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Leo Moser niy

If we opt for two syllables, we get such initial
combos as the following:
Initial [dj] in: *dieto, *dieno, *dialo etc.
Initial [sj] in: *siesto, *sievo, *siamo etc.
Initial [kj] in: *kiano, *kiepto, *kielo etc.
Initial [vj] in: *viato, *vieno, *violo etc.
Initial [gj] in: *giapo, *gieno, *giosto etc.
Initial [bj] in: *bialo, *biento, *biesto etc.
Initial [mj] in: *mielo, *miano, *mioso etc.
Initial [fw] in: *fuoco, *fuano, *fuero etc.
Initial [lw] in: *luano, *luego, *luiso etc.
Initial [pw] in: *pueblo, *puepo, *puoso etc.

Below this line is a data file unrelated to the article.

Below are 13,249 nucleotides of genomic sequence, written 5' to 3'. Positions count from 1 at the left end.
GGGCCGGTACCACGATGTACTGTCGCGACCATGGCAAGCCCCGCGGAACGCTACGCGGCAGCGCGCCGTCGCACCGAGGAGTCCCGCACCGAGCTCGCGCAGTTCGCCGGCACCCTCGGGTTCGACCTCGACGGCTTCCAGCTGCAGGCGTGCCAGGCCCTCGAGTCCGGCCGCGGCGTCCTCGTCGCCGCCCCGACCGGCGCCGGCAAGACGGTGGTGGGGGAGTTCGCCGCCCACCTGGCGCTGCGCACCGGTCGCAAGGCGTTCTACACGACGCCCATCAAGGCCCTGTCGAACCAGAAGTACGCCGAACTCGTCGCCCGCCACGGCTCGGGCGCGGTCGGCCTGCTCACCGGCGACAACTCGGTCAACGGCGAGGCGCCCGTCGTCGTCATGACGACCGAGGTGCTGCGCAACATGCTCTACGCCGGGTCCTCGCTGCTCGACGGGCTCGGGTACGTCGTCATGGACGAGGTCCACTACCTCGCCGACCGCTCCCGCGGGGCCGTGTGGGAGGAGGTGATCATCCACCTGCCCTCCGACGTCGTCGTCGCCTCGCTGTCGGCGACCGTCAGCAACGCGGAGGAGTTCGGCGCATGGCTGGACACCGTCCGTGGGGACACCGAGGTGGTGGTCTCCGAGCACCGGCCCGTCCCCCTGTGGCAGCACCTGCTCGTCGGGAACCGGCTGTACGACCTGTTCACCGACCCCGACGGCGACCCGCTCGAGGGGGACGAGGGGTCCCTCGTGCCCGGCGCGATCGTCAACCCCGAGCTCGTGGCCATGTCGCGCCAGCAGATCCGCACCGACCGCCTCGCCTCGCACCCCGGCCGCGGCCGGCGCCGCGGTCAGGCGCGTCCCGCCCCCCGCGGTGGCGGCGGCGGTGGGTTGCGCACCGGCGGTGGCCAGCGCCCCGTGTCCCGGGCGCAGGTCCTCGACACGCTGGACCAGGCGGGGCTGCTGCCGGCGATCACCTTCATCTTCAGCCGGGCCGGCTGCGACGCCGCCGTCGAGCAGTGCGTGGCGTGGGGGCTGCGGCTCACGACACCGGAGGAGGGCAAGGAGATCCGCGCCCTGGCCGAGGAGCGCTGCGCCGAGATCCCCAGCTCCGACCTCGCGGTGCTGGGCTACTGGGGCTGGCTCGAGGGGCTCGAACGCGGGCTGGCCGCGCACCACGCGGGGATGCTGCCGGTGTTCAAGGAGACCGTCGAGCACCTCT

Initial [gw] in: *guano, *guero, *guido etc.
Initial [kw] in: *kualo, *kueno, *kuoto etc.
Initial [dw] in: *dualo, *dueno, *duito etc.
Initial [rw] in: *ruano, *ruino, *rueso etc.

Would these be safer to define as three syllables?
What differing effects would the results have in
an artlang? Would it be easier to sing in one
form or another? Would poetry be easier in
one form or another?

Sorry if I'm a little late in responding to this topic,
but I was visiting some friends in Boston. Anyway,
in Silindion they would definitely be pronounced as
three syllables, except for the fact that only combinations
of e and i + a, o, u occur. Furthermore I have noticed
that e and i become closed vowels rather than open
(i.e. /E/ > /e/ and /I/ > /i/). All this has a great affect on
poetry since it works with a system of syllabilic and
stress alterations.

 Elliott